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The soul uneasy, and confin'd from home,
Now the reason why the Poet chuses to insist on this proof of a future state in preference to others, I conceive, is in order to give his system (which is founded in a sublime and improved Platonism) the utmost grace of miformity. For we know this HOPE was Plato's peculiar argument for a future state; and the words here. employed, The soul uneasy, &c. his peculiar expression: We have seen the argument illustrated with great force of reasoning, by our most eminent modern divines: But no where stronger urged than by our Poet, in this Essay. He says here, in express terms, That God gave us Hope to supply that future bliss which he at present keeps hid from us. In his 2d Ep. 1. 264. he goes still farther, and says, this HOPE quits us not even at death, when every thing mortal drops from us.
Hope travels through, nor quits us when we die.
And, in the 4th Epistle he shews how the same HOPE is a certain proof of a future state, from the consideration of God's giving Man no appetite in vain, or what he did not intend should be satisfied; (which is Plato's great argument for a future state.) For, describing the condition of the good man, he breaks out into these rapturous strains:
For him alone hope leads from goal to goal,
Are giv'n in vain, but what they seek they find. 1. 331, et seq. It is only for the good man, he tells us, that hope leads from goal to goal, &c. It would be strange indeed then, if it should be a delusion.
But it hath been objected, that the system of the best weakens the other natural arguments for a future state, because if the evils which good men suffer, promote the benefit of the whole, then every thing is here in order;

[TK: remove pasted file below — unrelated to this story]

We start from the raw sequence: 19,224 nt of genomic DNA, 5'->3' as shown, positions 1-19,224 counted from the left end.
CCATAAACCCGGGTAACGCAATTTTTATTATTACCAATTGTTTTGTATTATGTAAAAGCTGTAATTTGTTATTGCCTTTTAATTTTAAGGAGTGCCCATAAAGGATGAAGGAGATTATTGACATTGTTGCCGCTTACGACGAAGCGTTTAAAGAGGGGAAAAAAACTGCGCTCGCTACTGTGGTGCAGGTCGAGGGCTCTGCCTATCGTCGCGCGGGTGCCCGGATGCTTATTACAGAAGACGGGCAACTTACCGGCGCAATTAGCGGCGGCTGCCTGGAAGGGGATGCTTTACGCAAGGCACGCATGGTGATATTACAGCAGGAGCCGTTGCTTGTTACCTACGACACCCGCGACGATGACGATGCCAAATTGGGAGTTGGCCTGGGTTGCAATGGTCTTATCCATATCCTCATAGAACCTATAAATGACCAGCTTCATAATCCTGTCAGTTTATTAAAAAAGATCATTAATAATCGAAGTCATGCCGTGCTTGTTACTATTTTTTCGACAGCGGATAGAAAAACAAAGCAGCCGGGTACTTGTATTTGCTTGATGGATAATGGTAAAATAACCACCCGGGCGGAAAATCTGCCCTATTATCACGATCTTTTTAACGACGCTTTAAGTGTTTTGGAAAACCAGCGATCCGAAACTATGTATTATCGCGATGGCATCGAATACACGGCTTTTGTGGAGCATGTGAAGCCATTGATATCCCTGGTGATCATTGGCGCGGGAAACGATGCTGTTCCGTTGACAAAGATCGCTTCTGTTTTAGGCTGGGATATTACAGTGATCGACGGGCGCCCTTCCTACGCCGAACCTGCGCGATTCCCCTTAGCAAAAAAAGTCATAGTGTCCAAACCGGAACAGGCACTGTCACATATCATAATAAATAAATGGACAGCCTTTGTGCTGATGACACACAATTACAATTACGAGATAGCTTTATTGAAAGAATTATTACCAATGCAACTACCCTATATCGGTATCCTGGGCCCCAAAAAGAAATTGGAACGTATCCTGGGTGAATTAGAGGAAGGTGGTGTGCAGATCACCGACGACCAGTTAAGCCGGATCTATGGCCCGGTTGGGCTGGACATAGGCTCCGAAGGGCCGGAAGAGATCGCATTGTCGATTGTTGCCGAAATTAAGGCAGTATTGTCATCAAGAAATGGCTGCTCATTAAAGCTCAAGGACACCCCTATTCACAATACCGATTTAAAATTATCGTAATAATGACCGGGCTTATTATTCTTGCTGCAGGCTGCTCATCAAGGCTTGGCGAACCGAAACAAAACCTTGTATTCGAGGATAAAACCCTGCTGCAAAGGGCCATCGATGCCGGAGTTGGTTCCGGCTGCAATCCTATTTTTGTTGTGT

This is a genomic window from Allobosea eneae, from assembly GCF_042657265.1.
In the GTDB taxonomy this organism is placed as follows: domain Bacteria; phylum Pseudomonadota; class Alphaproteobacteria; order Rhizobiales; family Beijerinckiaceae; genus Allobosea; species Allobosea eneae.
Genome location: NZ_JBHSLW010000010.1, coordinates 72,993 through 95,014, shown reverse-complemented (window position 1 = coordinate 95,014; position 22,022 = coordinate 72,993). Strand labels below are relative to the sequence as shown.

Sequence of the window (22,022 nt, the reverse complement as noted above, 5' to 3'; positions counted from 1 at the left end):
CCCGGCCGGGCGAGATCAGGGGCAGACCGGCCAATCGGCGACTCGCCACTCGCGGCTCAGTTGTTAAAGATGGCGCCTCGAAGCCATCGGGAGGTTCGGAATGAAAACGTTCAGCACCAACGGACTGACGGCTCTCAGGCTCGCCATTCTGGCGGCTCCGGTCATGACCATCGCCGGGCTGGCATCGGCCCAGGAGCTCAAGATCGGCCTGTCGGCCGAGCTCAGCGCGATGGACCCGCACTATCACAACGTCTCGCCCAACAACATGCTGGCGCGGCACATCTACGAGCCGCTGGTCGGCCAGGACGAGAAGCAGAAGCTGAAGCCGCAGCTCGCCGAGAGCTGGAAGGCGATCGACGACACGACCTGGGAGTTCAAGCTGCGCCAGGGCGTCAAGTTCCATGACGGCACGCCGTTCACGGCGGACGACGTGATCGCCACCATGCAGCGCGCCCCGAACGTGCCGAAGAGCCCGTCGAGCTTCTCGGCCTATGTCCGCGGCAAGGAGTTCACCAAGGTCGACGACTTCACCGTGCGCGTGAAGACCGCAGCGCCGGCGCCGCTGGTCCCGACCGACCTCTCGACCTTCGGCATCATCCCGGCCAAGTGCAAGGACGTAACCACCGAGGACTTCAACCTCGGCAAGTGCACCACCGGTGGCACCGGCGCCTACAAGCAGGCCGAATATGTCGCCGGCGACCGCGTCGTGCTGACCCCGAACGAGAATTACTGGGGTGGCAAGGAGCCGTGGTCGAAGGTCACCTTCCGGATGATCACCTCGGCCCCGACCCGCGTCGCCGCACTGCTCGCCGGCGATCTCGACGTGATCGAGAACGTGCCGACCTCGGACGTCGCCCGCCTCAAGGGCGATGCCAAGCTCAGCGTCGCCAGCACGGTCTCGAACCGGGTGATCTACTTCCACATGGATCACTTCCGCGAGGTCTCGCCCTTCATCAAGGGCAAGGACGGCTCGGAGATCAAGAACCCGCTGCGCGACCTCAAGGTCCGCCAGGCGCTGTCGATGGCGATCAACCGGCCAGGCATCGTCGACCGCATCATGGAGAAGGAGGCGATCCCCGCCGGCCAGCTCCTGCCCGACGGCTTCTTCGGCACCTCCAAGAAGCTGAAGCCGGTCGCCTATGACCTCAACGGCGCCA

and nothing amiss that wants to be set right: Nor has the good man any reason to expect a reparation, when the evils he suffered had such a tendency. To this we reply, that the system of the best is so far from weakening those natural arguments, that it strengthens and supports them. To consider it a little, if those evils to which good men are subject be mere disorders, without any tendency to the greater good of the whole, then, though we must indeed conclude that they will hereafter be set right, yet this view of things, representing God as suffering disorders for no other purpose than to set then right, gives us a very low idea of the Divine Wisdom. But if those evils (according to the system of the best} contribute to the greater perfection of the whole, a reason may be then given for their permission, and such a one as supports our idea of Divine Wisdom to the highest religious purposes. Then, as to the good man's hopes of a retribution, those still remain in their original force. For our idea of God's justice, and how far that justice is engaged to a retribution, is exactly and invariably the same on either hypothesis. For though the system of the best supposes that the evils themselves will be fully compensated by the good they produce to the whole, yet this is so far from supposing that particulars shall suffer for a general good, that it is essential to this system, to conclude that, at the completion of things, when the whole is arrived to the state of utmost perfection, particular and universal good shall coincide.
Such is the WORLD'S great harmony, that springs
Where small and great, where weak and mighty, made
Ep. iii. 1. 296, et seq.
Which coincidence can never be without a retribution to good men for the evils suffered here below.
To return then to the Poet's argument, he, as we said, bids Man comfort himself with expectation of future happiness, and shews him that this HOPE is an earnest of it: But first of all puts in one very necessary caution,
Hope humbly then, with trembling pinions soar. And provoked at those miscreants, whom he afterwards [Ep. 3.
[Ep. 3. 1. 262.] describes as building Hell on spite, and Heaven on pride, he upbraids them [from 1.94 to 109.] with the example of the poor Indian, to who also Nature hath given this common HOPE of mankind. But though his untutored mind had betrayed him into many childish fancies concerning the nature of that future state, yet he is so far from excluding any part of his own species (a vice which could proceed only from vain science, which puffeth up), that he humanely admits even his faithful dog to bear him company.